Doggy DNA database adopted by Gloucestershire cops to bring crims to heel

Pet parents asked to fork over £75 for the privilege, though


Gloucestershire Constabulary has announced it is the first police force in the world to use a centralised doggy DNA database to clamp down on pet theft - but it's relying entirely on a commercial provider for both the tech and the database.

Dubbed DNA Protected, the programme sees pooch parents taking mouth swab samples from their pets, which are analysed for DNA with the result being recorded in a centralised database. Should there be any question about the ownership of an animal, a new sample can be taken for comparison.

It's an alternative to microchipping, and addresses one key flaw: in cases of theft, rather than straying, a ne'er-do-well could remove or swap out a microchip, something that's impossible with a dog's personal DNA.

"DNA is unique and a fact that has enabled Forensic Services to identify criminals for many years," said head of forensic services Chris Allen. "With the application of the same processes used for human identification, the DNA Protected service promises a searchable database of canine DNA information.

"I am confident that DNA Protected will greatly assist police in reducing the heart-breaking crime of dog theft and reuniting pets with their owners in the future," he said.

"There has been a national rise in dog thefts since the beginning of the coronavirus pandemic and I am hopeful that this initiative will help to reassure owners and protect the dogs of Gloucestershire," added temporary chief inspector Emma MacDonald of the need for the database.

"Dog theft can have a massive impact on the owner and their families as dogs are often seen as family members and as a force we are committed to doing all that we can to prevent dog thefts from happening. All of our police dogs have been profiled and given new Velcro patches for their harnesses which shows our confidence in the scheme."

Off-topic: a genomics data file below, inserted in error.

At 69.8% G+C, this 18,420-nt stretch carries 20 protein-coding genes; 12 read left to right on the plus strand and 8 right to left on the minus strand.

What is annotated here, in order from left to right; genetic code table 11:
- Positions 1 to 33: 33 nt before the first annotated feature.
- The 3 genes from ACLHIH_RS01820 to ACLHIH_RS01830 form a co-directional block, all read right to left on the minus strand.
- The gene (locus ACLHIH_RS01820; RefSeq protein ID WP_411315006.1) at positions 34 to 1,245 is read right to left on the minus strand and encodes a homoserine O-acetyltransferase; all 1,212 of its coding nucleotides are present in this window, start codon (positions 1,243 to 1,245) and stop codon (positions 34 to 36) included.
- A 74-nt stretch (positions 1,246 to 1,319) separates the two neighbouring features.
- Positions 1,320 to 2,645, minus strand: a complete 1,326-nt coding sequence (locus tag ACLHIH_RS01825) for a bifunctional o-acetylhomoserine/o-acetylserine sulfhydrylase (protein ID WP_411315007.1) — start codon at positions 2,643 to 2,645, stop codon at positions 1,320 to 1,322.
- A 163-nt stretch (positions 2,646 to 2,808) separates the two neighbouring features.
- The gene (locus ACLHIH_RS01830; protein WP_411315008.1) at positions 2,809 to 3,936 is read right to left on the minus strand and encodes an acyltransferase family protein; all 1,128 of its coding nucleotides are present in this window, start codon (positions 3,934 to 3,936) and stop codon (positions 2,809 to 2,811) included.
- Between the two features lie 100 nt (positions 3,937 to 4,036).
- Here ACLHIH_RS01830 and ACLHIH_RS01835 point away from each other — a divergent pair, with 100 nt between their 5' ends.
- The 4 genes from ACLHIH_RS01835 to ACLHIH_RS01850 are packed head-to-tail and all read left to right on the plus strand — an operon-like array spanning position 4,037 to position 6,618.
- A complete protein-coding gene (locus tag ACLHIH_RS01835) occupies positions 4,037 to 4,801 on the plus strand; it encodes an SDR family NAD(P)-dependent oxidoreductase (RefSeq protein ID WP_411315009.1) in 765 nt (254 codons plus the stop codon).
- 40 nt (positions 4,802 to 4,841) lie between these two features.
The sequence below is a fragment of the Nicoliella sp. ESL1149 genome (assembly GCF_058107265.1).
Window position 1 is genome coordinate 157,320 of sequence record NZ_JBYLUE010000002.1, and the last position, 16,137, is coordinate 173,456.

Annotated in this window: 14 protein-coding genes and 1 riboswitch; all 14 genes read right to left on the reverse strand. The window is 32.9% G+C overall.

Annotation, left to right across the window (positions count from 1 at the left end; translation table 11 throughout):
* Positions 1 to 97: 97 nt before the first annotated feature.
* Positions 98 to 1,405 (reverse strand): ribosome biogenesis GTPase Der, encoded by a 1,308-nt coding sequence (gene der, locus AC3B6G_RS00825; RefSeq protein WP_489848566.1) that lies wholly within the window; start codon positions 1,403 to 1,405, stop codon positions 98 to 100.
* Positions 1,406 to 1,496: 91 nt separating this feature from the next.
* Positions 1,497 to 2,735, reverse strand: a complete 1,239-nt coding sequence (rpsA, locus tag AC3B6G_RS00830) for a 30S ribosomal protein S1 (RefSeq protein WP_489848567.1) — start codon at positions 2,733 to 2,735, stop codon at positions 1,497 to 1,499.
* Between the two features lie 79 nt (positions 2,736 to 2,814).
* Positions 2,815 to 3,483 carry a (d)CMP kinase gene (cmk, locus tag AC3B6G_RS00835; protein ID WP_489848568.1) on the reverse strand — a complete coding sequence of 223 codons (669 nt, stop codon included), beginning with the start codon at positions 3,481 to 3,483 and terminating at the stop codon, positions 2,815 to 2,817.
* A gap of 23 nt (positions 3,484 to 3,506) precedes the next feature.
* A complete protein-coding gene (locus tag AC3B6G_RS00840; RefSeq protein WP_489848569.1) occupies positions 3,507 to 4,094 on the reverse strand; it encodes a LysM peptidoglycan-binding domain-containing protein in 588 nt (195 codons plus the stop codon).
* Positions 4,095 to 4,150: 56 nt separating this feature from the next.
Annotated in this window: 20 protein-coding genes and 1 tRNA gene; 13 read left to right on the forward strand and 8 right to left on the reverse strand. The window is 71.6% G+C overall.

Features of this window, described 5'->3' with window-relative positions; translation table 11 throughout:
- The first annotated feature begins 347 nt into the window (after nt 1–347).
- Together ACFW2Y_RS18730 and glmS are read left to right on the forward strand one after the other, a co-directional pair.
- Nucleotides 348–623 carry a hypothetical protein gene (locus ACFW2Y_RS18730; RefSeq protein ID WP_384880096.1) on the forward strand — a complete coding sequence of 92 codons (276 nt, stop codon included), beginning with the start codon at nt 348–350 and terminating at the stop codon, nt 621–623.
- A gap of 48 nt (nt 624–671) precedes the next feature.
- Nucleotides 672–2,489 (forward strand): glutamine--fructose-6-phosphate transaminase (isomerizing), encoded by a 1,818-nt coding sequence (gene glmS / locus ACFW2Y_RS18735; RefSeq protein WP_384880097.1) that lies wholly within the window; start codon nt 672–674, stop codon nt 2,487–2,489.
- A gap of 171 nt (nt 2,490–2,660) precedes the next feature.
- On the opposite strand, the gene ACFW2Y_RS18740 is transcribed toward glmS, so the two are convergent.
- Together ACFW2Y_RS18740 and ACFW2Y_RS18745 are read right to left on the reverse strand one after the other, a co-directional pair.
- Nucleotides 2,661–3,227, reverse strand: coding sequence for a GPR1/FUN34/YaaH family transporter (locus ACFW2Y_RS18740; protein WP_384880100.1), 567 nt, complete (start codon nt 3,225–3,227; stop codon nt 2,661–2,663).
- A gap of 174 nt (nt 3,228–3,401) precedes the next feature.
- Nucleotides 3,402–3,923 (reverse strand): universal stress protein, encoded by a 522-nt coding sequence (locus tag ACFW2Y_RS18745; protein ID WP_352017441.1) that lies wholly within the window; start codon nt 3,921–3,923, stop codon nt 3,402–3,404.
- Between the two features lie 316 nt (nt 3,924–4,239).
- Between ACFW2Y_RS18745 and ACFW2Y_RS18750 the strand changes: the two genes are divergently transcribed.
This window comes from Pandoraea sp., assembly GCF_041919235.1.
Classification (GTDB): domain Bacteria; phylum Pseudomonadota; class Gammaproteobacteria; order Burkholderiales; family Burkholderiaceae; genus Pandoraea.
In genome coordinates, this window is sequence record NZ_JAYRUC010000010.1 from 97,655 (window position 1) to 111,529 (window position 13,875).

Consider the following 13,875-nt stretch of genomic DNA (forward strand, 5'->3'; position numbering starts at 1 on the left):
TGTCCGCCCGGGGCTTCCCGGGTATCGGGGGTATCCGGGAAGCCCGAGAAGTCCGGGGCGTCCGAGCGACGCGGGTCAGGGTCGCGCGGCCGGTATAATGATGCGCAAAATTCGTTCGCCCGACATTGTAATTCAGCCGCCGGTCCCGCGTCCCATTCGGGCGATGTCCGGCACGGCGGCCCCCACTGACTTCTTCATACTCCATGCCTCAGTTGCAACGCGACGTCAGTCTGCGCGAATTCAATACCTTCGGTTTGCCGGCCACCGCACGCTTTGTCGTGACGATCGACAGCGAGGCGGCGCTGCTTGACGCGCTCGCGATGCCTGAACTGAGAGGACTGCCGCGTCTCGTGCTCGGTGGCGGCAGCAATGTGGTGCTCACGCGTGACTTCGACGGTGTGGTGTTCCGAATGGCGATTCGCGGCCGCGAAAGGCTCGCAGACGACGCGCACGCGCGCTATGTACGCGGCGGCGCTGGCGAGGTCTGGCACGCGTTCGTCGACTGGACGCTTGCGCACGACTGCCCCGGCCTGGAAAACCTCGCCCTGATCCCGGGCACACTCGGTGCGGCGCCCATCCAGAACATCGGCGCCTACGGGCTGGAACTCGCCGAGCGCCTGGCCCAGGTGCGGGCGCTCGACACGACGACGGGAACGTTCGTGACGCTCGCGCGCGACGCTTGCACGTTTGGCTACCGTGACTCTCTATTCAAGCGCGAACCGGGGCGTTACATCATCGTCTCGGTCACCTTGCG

Mark time

There is, however, a catch. It's not Gloucestershire Constabulary itself which is operating the programme, but a private firm: Cellmark Forensic Services. Customer data is held on a Cellmark database to which the police can submit a query, rather than on the Police National Computer (PNC).

"Cellmark has been at the forefront of forensic DNA profiling for over 30 years and we are pleased to be assisting Gloucestershire Constabulary to prevent and investigate dog theft," said managing director David Hartshorne of his company's involvement.

"We developed the DNA Protected service to assist with crime prevention and to help the police return stolen or lost dogs to their owners and it's great that our forensic DNA tools, which have been used for many years to identify people and investigate crime, will now be used to help combat dog theft."

Entry into the database isn't free, either: Cellmark charges £74.99 (around $105) for a swabbing kit, analysis service, and entry into the database, and also sells tags and collars marking an animal as "DNA Protected" starting at £4.99 (around $7). ®

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